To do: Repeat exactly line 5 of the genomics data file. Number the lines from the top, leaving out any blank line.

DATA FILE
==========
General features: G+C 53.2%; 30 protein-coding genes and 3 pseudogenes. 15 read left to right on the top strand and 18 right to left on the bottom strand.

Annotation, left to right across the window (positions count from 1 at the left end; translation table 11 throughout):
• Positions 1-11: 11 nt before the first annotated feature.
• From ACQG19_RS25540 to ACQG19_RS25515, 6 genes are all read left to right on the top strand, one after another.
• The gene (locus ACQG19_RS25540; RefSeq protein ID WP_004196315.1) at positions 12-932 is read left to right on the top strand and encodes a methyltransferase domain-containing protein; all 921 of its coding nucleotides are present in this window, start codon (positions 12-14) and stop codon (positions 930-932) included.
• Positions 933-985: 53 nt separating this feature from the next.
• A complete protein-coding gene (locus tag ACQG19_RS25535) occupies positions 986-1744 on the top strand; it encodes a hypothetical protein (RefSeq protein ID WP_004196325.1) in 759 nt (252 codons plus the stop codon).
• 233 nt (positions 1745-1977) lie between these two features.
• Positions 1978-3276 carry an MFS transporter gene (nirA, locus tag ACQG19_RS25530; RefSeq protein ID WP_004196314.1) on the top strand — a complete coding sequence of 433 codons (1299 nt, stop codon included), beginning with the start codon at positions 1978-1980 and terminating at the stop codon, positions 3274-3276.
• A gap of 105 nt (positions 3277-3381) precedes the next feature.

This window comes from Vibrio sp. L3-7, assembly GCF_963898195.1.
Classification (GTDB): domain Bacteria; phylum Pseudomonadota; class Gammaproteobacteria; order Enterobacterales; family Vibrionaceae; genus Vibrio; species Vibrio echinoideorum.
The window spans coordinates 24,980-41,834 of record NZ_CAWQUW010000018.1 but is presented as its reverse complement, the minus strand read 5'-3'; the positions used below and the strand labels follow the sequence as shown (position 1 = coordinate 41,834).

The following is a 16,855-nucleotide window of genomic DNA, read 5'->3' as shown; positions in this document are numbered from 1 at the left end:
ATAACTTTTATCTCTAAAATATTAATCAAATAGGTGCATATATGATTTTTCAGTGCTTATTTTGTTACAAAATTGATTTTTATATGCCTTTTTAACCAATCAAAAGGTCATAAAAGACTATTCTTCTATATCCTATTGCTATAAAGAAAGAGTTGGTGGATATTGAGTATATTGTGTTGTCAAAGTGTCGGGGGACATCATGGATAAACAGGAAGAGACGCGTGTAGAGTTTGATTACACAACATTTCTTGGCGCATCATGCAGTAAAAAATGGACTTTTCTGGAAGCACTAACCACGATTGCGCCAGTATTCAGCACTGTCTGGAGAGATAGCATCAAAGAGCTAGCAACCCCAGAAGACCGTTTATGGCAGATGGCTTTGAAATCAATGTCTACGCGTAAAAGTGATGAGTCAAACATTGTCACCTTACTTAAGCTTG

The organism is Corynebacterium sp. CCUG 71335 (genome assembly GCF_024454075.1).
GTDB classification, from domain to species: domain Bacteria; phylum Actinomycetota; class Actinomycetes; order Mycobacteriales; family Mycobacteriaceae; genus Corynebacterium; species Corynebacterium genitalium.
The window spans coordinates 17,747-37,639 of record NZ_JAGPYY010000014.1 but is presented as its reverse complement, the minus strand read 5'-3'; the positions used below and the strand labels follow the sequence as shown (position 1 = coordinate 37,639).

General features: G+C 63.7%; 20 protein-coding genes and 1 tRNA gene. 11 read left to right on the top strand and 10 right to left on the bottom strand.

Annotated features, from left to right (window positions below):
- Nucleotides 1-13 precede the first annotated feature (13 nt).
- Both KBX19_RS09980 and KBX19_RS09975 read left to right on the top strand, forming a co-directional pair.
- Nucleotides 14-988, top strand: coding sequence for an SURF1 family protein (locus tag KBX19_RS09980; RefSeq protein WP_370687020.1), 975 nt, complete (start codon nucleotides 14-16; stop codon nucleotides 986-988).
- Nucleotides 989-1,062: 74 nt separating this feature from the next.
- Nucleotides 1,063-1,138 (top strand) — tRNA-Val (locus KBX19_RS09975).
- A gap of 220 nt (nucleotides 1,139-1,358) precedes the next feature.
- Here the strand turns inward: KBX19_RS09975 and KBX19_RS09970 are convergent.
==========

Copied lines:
• The gene (locus ACQG19_RS25540; RefSeq protein ID WP_004196315.1) at positions 12-932 is read left to right on the top strand and encodes a methyltransferase domain-containing protein; all 921 of its coding nucleotides are present in this window, start codon (positions 12-14) and stop codon (positions 930-932) included.